Peter Killigrew

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Sir Peter Killigrew, 2nd Baronet (c 1634 - 8 January 1704) was an English politician who sat in the House of Commons in 1660.

Killigrew was the son of Sir Peter Killigrew, who was commonly known as Sir Peter the Post, because of his great diligence in conveying messages to King Charles I during the English Civil War.[1]

In 1660, Killigrew was elected Member of Parliament for Camelford in the Convention Parliament. After a double return, he was seated on 5 May 1660, but his election was declared void 12 June 1660. He inherited the baronetcy on the death of his uncle Sir William Killigrew, 1st Baronet in 1665.[2]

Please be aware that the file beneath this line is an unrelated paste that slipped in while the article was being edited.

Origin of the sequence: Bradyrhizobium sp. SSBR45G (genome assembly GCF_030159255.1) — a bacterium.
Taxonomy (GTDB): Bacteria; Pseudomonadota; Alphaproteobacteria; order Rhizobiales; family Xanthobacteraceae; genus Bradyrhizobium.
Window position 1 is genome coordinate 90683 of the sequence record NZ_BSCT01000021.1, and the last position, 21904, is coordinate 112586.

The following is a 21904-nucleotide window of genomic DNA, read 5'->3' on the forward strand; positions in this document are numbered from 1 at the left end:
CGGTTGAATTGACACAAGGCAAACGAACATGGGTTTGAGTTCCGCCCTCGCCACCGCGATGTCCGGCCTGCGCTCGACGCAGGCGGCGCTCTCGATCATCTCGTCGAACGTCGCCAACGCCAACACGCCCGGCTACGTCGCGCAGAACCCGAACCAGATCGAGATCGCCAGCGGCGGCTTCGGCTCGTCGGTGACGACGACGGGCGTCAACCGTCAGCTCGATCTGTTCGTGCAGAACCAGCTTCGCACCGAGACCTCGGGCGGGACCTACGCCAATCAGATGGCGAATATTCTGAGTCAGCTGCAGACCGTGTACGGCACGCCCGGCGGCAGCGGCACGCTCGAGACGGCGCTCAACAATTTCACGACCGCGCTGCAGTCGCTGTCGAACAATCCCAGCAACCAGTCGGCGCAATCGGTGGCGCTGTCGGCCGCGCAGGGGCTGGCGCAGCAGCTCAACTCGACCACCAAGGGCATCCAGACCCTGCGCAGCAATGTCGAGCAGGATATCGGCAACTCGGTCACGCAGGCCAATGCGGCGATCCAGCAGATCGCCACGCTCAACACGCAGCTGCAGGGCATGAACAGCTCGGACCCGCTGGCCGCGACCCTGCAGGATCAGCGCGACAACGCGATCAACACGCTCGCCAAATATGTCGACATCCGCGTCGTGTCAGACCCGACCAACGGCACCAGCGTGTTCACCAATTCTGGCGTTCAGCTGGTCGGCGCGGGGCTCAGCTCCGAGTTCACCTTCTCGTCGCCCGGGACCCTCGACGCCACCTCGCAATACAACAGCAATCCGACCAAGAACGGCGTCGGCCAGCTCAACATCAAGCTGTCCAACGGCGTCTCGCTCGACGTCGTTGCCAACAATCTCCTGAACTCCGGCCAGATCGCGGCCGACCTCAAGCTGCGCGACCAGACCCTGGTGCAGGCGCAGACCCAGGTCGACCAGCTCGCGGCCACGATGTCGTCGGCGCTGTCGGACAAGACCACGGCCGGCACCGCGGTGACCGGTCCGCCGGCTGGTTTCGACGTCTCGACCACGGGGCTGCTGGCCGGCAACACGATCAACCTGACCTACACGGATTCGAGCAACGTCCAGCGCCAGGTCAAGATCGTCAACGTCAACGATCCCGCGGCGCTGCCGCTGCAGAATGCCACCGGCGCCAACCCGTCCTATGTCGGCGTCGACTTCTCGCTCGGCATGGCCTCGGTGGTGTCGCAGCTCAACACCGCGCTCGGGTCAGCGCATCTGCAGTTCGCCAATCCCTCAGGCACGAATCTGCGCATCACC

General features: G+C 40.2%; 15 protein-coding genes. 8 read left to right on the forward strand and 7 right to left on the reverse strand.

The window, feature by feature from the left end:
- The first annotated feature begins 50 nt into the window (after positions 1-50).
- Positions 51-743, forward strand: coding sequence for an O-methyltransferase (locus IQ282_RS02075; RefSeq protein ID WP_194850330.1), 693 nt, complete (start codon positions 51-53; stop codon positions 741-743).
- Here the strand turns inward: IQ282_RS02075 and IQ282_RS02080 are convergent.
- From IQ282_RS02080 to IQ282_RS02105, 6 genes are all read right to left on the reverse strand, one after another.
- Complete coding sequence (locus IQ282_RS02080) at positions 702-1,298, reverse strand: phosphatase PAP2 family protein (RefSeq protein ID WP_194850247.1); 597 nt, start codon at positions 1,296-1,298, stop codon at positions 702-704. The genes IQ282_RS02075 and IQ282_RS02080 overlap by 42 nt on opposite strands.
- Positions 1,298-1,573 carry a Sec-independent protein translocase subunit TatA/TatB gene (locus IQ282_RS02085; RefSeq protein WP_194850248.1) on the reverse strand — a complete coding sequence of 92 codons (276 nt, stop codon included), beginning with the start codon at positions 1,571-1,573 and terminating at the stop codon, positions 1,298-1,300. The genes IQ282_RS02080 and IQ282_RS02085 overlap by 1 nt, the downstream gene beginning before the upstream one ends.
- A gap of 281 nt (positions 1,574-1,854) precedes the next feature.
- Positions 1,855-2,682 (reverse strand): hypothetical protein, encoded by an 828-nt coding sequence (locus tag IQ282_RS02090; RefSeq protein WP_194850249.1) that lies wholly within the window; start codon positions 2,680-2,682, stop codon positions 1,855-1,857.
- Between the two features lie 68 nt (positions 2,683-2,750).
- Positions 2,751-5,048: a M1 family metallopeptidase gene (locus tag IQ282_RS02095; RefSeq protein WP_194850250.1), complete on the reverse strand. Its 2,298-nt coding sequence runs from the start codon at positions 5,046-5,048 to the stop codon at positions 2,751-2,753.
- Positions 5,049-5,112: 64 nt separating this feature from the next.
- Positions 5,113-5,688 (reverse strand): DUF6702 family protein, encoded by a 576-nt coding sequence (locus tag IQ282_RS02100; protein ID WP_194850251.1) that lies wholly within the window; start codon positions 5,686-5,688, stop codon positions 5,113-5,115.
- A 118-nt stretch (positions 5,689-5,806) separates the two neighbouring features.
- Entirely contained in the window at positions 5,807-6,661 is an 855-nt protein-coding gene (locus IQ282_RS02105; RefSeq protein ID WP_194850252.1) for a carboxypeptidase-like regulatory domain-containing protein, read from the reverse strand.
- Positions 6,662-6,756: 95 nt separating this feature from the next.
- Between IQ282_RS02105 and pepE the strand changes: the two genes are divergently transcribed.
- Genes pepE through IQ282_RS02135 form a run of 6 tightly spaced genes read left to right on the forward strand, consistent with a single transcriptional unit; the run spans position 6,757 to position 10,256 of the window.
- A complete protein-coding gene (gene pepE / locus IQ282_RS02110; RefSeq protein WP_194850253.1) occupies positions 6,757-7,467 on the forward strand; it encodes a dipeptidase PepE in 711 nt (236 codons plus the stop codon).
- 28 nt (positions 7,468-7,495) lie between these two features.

Killigrew married Frances Twisden, daughter of Sir Roger Twisden, of East Peckham, Kent. His only son George was killed in a duel[3] in a tavern in Penryn.[1][2]

References[edit]

  1. ^ a b John Burke, John Bernard Burke A genealogical and heraldic history of the extinct and dormant baronetcies
  2. ^ a b Lysons, Daniel (1814). Magna Britannia: Cornwall. T. Cadell and W. Davies. p. 102. 
  3. ^ Gay, Susan E (1903). Old Falmouth. The story of the town from the days of the Killigrews to the earliest part of the 19th century.